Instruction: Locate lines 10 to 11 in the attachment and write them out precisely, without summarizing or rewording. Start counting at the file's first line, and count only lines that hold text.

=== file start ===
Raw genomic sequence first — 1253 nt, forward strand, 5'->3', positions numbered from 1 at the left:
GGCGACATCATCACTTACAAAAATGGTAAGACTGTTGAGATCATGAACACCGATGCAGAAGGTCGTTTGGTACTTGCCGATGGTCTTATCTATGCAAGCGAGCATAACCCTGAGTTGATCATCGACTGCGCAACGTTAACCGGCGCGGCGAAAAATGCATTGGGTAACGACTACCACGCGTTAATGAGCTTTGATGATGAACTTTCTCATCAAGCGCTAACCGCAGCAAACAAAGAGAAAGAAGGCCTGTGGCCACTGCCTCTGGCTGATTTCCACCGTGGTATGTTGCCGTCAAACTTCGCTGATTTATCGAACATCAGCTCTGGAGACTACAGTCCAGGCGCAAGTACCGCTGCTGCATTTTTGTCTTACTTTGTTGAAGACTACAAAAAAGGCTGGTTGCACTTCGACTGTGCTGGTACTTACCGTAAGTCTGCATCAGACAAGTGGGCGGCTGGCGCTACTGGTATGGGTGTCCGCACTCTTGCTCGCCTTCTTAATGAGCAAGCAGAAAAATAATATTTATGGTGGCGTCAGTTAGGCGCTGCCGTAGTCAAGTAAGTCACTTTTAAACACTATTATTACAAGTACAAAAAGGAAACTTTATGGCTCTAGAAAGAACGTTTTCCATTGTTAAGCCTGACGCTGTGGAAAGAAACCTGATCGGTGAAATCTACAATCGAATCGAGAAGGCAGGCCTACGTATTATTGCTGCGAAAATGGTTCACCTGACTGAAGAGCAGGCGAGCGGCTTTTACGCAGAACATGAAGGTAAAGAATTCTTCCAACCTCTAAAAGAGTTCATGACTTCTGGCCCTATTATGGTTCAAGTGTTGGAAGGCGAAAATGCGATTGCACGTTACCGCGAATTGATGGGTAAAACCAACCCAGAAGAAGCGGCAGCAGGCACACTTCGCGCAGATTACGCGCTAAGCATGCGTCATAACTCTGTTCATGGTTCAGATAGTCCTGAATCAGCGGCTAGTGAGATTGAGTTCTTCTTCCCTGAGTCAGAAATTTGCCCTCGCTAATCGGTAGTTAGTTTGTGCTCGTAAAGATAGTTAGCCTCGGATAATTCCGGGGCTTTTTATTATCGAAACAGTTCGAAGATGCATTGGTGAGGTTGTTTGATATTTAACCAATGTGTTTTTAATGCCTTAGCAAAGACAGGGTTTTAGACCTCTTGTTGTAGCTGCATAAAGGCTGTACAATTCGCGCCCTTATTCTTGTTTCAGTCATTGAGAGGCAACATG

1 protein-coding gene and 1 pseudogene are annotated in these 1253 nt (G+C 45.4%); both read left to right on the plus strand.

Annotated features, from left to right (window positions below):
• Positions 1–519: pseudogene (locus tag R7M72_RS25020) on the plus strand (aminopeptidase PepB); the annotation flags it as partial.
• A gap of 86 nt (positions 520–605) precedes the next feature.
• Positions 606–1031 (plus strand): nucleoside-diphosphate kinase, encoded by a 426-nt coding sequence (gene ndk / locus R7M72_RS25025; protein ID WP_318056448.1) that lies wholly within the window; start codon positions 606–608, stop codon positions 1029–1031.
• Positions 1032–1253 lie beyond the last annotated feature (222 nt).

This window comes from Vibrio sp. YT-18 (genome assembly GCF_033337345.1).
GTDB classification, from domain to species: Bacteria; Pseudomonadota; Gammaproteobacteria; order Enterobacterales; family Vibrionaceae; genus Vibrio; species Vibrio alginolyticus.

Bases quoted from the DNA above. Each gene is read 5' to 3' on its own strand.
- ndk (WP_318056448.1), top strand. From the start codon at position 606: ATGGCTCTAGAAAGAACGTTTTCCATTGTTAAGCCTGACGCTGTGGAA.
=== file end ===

GTDB classification, from domain to species: Bacteria; Pseudomonadota; Gammaproteobacteria; order Enterobacterales; family Vibrionaceae; genus Vibrio; species Vibrio alginolyticus.

Bases quoted from the DNA above. Each gene is read 5' to 3' on its own strand.